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Attracting, and retaining, great employees is one of the most important pieces of the corporate success puzzle, and a true understanding of why people quit their jobs is essential knowledge for effective management. The hiring process is time consuming and can oftentimes be an onerous experience, even with assistance from employment agencies. And from the potential employee’s side of things, the job search process is never one that would be described as fun. Also creating a different relationship dynamic in today’s job market, is the proliferation of work from home positions, and the many companies that offer that option to their employees.


According to a study conducted by the Harvard Business Review, the generally accepted, and long-standing, top reasons for attrition are a dislike for one’s boss, the belief that there is no real opportunity for professional advancement, and finally, when a better opportunity is offered elsewhere. And Inc. magazine takes it a step further in their article outlining why the best employees leave. Their findings show that bad bosses are the main culprit when it comes to attrition, but they also have found some simple changes that can be made in order to ensure that a firm’s top team members are happy and thus less likely to move on. Simply put, top performers are most satisfied when their work is valued, they are challenged, and the firm and their role within it is centered around a strong sense of clarity. An organization with excessive, and unnecessary bureaucracy, and a lack of trust between management and staff, are two examples of models that do not achieve favorable attrition rates.


A common issue amongst the most competent of staff members, is being overloaded. Everyone understands that their is a natural ebb and flow for work loads, and being overburdened during intense projects or times of year. But stellar employees are often “rewarded” for their high level of quality output with more work. If a great team member sees that incompetent peers are consistently given less work and fewer responsibilities, their patience may soon grow thin. One way of combating losing employees in this situation, is to ensure that they are compensated for their extra efforts through both promotions and salary increases. Bosses that pile the work on their best employees without recognition will have a very difficult time keeping a competent team in their department.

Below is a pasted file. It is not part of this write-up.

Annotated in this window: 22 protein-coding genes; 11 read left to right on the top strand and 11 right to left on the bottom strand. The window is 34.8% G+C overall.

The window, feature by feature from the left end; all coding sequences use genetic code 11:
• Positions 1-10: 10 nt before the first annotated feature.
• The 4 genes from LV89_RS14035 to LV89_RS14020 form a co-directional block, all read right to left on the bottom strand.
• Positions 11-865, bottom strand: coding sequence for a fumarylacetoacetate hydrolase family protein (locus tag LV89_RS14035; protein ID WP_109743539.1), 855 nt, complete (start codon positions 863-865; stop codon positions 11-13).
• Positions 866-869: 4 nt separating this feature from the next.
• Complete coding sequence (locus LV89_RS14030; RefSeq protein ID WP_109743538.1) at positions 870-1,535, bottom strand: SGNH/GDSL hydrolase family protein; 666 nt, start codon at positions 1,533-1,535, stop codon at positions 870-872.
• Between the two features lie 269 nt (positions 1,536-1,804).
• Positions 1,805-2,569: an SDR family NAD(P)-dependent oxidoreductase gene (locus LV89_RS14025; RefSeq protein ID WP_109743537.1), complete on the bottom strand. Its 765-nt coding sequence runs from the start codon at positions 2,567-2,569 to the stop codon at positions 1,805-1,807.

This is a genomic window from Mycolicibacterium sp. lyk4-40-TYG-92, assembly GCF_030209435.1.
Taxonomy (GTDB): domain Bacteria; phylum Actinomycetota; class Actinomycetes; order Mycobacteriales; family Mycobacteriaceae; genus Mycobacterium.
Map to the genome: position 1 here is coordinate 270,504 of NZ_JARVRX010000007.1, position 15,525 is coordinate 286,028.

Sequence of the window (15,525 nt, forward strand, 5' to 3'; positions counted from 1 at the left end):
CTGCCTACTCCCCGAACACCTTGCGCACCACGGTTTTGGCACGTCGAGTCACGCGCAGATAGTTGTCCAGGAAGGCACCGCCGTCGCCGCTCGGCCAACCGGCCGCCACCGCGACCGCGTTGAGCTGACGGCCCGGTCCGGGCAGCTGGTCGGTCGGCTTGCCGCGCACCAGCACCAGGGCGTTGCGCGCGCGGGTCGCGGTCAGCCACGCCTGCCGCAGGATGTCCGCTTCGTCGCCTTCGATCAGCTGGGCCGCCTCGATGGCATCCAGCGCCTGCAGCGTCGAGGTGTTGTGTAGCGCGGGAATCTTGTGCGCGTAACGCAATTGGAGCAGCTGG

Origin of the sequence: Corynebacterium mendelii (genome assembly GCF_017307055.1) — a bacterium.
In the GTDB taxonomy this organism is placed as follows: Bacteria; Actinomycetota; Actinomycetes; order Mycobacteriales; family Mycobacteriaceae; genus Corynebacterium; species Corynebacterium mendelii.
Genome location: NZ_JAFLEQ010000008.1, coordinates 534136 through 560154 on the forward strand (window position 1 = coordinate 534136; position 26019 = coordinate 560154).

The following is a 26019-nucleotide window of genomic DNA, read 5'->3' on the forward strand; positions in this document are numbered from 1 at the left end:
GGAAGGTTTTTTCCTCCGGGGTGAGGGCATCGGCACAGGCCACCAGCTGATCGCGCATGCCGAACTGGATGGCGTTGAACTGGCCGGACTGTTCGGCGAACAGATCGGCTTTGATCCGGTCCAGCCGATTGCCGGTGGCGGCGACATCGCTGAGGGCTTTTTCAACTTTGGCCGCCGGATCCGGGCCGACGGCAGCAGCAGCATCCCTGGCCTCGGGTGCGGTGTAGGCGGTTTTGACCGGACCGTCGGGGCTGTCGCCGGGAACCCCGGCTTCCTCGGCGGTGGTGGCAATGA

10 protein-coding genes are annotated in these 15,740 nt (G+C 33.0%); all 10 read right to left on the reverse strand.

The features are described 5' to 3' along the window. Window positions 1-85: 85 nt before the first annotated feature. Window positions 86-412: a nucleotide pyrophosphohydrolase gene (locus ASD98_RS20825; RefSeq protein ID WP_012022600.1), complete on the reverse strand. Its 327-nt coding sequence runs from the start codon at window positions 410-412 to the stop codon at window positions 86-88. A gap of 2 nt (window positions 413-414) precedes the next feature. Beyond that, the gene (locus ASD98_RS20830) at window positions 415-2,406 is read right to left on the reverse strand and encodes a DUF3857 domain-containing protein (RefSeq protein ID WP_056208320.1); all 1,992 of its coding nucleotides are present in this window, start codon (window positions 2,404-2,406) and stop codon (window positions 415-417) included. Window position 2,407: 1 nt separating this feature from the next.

In continuation of that point, research shows that many times it is people quitting their bosses, rather than their jobs. According to a Gallup poll that surveyed over one million workers that are currently employed in the United States, the most prevalent reason people gave for leaving a position is an unfavorable environment created by their supervisor or boss, and dissatisfaction with how they are treated.  When people see their boss as an ally, see them as someone that has a clear vision for their success, and a proven leader, they are more likely to have higher job satisfaction, and thus be more likely to remain in their position. Bosses that are respectful of their employees’ personal lives, and understand that they do have a life outside of the office, are also more likely to keep good employees on their teams. This philosophy needs to be more than lip-service to be effective. It’s all about leading and keeping your employees and staff inspired.


In order to create an environment that fosters employee longevity, management must be aware of how their employees are treated by their direct supervisors and the company at large. By creating an atmosphere that is supportive and recognizes the contributions of all of their staff members, companies will be much farther ahead in terms of employee retention and satisfaction. It is not surprising that team members believe that they deserve to be recognized, valued, and fairly compensated for all of their efforts. Employee perks also go a long way. By integrating these principles, successful managers will make strides in retention of their best employees and motivate others to strive for excellence.


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